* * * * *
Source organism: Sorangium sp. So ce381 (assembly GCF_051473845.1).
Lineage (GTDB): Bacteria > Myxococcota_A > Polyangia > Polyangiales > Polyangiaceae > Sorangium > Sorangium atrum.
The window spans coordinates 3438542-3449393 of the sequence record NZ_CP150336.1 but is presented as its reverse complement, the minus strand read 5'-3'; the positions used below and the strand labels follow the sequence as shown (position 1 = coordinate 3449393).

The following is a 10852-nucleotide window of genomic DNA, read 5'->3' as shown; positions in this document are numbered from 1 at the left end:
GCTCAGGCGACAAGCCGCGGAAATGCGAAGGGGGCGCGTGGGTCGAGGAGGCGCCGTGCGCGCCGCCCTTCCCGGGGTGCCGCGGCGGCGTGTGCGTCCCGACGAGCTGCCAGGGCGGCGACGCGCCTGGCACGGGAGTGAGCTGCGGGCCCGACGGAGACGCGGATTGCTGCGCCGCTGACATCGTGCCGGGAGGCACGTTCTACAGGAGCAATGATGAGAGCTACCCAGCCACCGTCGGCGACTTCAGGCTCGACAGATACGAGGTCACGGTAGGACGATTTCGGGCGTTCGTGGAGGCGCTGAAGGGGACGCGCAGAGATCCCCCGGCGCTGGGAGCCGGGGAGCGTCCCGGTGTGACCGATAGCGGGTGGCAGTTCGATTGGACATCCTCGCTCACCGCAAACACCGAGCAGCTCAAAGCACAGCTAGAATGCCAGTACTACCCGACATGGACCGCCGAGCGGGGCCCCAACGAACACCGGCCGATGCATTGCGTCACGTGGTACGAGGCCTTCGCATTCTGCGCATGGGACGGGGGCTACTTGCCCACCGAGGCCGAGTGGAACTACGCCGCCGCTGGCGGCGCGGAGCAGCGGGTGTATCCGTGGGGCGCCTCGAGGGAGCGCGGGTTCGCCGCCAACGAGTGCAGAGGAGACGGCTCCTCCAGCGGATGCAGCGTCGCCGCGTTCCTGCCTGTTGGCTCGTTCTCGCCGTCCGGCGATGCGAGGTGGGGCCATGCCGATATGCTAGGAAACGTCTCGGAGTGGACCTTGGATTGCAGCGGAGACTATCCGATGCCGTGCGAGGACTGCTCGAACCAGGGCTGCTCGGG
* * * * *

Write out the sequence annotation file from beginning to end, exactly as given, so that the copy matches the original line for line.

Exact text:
Source organism: Sorangium sp. So ce381 (assembly GCF_051473845.1).
Lineage (GTDB): Bacteria > Myxococcota_A > Polyangia > Polyangiales > Polyangiaceae > Sorangium > Sorangium atrum.
The window spans coordinates 3438542-3449393 of the sequence record NZ_CP150336.1 but is presented as its reverse complement, the minus strand read 5'-3'; the positions used below and the strand labels follow the sequence as shown (position 1 = coordinate 3449393).

The following is a 10852-nucleotide window of genomic DNA, read 5'->3' as shown; positions in this document are numbered from 1 at the left end:
GCTCAGGCGACAAGCCGCGGAAATGCGAAGGGGGCGCGTGGGTCGAGGAGGCGCCGTGCGCGCCGCCCTTCCCGGGGTGCCGCGGCGGCGTGTGCGTCCCGACGAGCTGCCAGGGCGGCGACGCGCCTGGCACGGGAGTGAGCTGCGGGCCCGACGGAGACGCGGATTGCTGCGCCGCTGACATCGTGCCGGGAGGCACGTTCTACAGGAGCAATGATGAGAGCTACCCAGCCACCGTCGGCGACTTCAGGCTCGACAGATACGAGGTCACGGTAGGACGATTTCGGGCGTTCGTGGAGGCGCTGAAGGGGACGCGCAGAGATCCCCCGGCGCTGGGAGCCGGGGAGCGTCCCGGTGTGACCGATAGCGGGTGGCAGTTCGATTGGACATCCTCGCTCACCGCAAACACCGAGCAGCTCAAAGCACAGCTAGAATGCCAGTACTACCCGACATGGACCGCCGAGCGGGGCCCCAACGAACACCGGCCGATGCATTGCGTCACGTGGTACGAGGCCTTCGCATTCTGCGCATGGGACGGGGGCTACTTGCCCACCGAGGCCGAGTGGAACTACGCCGCCGCTGGCGGCGCGGAGCAGCGGGTGTATCCGTGGGGCGCCTCGAGGGAGCGCGGGTTCGCCGCCAACGAGTGCAGAGGAGACGGCTCCTCCAGCGGATGCAGCGTCGCCGCGTTCCTGCCTGTTGGCTCGTTCTCGCCGTCCGGCGATGCGAGGTGGGGCCATGCCGATATGCTAGGAAACGTCTCGGAGTGGACCTTGGATTGCAGCGGAGACTATCCGATGCCGTGCGAGGACTGCTCGAACCAGGGCTGCTCGGG